On this particular Sunday, I want to offer this young person a tissue. I want to climb in the empty orange seat next to her and hold her painted fingers as we sit in silence. I want to ask her what happened. I look around and wonder if anyone else notices what I am noticing or if they are stuck inside the NY code of contact to ignore, ignore, ignore.

Some occurrences on the subway elicit a response. Whenever God is mentioned, there is someone else on the train ready to retaliate. A man screams at his girlfriend and several people get involved to protect. A kid screams his/her way into a deafening tantrum and everyone rolls their eyes at once. But sadness tends to induce complete disregard. Perhaps it is so elevated in ourselves that it is too difficult to notice it in others. So, when this girl cries into her hands, she becomes deeply ignored. All eyes look away, except mine.

There are many rites of passage as a NYC subway rider. The top three that tend to eventually baptize commuters into “true New Yorkers” are: falling asleep and missing your stop, vomiting on the subway and crying while underground. I have reached all three and some more than once.

We tend to notice what we want to notice. Or sometimes we see what we want others to see in us. I notice the sad. When I am stuck on a train full of laughter, my eyes will gather steam from the couple at the far end who are nodding off, track marks on exposed forearms and twitching with each stop. Maybe I feel the need to notice the forgotten humans—the ones cast aside because they look crumpled or lost. The ones who smell. The ones disconnected through distracting electronica.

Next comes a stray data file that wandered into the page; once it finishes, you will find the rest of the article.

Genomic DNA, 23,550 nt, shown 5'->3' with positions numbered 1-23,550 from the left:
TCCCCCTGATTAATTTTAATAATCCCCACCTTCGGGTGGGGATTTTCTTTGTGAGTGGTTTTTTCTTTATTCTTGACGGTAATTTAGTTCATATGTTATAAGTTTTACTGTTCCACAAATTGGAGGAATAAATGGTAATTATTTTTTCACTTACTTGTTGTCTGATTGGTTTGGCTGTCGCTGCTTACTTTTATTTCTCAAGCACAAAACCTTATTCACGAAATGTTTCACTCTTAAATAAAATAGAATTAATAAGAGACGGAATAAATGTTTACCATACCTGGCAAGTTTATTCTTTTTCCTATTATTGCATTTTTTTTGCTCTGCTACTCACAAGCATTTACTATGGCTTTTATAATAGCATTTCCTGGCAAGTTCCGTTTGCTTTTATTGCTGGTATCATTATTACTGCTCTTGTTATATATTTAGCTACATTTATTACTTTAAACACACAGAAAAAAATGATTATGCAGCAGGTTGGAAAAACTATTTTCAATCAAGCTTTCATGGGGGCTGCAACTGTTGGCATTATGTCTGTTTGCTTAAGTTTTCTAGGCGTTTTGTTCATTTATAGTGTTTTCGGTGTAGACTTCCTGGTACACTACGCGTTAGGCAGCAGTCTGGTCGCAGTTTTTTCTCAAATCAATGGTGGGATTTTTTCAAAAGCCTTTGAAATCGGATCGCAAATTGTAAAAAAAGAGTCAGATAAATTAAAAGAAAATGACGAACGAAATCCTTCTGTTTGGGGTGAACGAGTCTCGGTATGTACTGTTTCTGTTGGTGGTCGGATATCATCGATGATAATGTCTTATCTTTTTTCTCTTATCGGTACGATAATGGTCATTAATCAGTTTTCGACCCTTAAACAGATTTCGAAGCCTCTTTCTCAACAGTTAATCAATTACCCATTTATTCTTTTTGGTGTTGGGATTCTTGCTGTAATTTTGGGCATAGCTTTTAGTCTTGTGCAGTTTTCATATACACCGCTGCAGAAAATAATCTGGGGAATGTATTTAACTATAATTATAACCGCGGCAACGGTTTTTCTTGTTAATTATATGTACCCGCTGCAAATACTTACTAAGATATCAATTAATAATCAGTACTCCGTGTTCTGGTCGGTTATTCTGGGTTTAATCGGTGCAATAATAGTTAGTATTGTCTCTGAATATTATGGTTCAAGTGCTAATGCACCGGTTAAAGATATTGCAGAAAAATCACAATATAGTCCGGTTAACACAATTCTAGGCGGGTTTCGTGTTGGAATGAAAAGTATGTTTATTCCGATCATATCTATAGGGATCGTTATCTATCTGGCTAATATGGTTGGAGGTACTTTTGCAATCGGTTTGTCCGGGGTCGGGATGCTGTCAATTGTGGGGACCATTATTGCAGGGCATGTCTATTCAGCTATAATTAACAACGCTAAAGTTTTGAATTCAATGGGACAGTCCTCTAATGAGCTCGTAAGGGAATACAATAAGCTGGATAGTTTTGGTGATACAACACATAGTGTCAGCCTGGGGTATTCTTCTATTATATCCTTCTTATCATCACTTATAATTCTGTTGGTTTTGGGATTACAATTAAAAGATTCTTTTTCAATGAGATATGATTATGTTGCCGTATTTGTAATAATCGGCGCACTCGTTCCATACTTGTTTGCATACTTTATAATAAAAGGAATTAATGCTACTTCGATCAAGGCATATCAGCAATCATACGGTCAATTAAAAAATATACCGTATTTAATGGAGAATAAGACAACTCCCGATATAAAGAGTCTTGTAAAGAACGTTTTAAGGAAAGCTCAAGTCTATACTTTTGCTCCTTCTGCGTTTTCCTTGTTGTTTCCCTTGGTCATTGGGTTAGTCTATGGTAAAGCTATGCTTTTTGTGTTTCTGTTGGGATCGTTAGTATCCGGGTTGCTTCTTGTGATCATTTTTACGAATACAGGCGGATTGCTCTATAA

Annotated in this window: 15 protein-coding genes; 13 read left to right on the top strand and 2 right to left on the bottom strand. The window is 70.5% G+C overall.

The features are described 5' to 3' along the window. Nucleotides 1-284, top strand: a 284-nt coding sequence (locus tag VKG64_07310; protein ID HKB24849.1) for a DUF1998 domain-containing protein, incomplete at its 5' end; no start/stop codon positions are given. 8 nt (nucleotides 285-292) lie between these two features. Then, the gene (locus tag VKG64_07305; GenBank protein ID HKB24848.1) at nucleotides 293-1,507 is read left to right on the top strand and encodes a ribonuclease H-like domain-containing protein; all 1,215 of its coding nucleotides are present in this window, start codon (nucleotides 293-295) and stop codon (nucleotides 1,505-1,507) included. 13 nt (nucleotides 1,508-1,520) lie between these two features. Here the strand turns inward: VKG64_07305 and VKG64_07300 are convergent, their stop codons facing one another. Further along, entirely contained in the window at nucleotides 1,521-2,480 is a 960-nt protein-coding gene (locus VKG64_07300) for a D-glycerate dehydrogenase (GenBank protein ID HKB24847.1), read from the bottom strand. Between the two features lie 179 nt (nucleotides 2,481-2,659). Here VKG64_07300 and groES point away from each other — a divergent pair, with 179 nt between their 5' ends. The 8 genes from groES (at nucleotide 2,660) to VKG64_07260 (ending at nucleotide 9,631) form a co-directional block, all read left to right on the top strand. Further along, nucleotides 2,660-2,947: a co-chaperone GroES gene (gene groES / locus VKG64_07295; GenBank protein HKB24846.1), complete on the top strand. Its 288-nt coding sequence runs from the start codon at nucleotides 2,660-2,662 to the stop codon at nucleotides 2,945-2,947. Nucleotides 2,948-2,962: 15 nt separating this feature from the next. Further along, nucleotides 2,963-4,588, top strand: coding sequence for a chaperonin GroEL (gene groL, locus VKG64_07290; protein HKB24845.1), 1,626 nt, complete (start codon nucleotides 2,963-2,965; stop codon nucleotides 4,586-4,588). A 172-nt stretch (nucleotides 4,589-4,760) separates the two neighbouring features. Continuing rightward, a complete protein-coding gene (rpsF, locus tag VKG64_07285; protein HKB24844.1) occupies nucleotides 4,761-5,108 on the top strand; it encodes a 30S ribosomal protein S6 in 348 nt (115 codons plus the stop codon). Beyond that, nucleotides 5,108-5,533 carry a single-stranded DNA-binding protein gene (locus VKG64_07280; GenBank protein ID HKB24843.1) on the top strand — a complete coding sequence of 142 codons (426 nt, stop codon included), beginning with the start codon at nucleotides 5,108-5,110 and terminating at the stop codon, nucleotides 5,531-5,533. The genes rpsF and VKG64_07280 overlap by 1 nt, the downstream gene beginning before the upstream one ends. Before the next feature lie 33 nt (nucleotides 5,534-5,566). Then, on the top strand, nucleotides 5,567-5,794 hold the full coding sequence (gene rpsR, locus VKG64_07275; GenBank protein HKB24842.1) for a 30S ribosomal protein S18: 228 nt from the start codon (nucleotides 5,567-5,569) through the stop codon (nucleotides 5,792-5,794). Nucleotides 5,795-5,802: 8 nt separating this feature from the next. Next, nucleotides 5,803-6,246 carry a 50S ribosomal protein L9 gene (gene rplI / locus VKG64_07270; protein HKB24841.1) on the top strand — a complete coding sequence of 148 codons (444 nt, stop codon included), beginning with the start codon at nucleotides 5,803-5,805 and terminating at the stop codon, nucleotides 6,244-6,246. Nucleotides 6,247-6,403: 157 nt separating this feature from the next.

This particular woman still has the stain of Saturday’s lipstick on lips. I can tell it is from yesterday because it is darkest on the ends and far more faint throughout the rest of her mouth. I watch her take out cell phone and rub finger along screen. She is scrolling up and down, reading something. I imagine her reading text messages from whoever or whatever she came from. Perhaps she is reading something that birthed these tears. A text-messaged break-up? Her lips move as she silently reads from the screen. Her forehead squints into furrows. Her tears stop and now she looks angry. What is happening? She looks up and notices me noticing her. I look down because maintaining eye contact with this beautifully sad woman is far too intimate for me at this time of the day. I prefer being unnoticed or maybe I just enjoy having control over this noticing. It makes me wonder if anyone is noticing me.


no, this is just what happens when you pay attention to the life outside and in.

Bodies fold like tired laundry. Beds are no longer a necessity when eyes climb closed and the push/pull of subway lulls bones to sleep. We wear our coats now. Construction boots. Necks are scarve’d and skulls are capped by wool. How contagious is that cough at the end of this train. Would we still exist without cell phones or candy crush.

At 6:36am on Wednesday, the sky still sleeps. Call it eighty shades of black with planets that blink. If I hadn’t of noticed that chip in the moon last night, I might have forgotten why I look up so often. At 125th Street, the humans get off and suddenly that coveted blue bench is empty. I am book-ended by sleepy commuters and across, a man shakes his neck toward the music piped into his ears. I need no record or radio to channel the pre-recorded rhythms in my mind.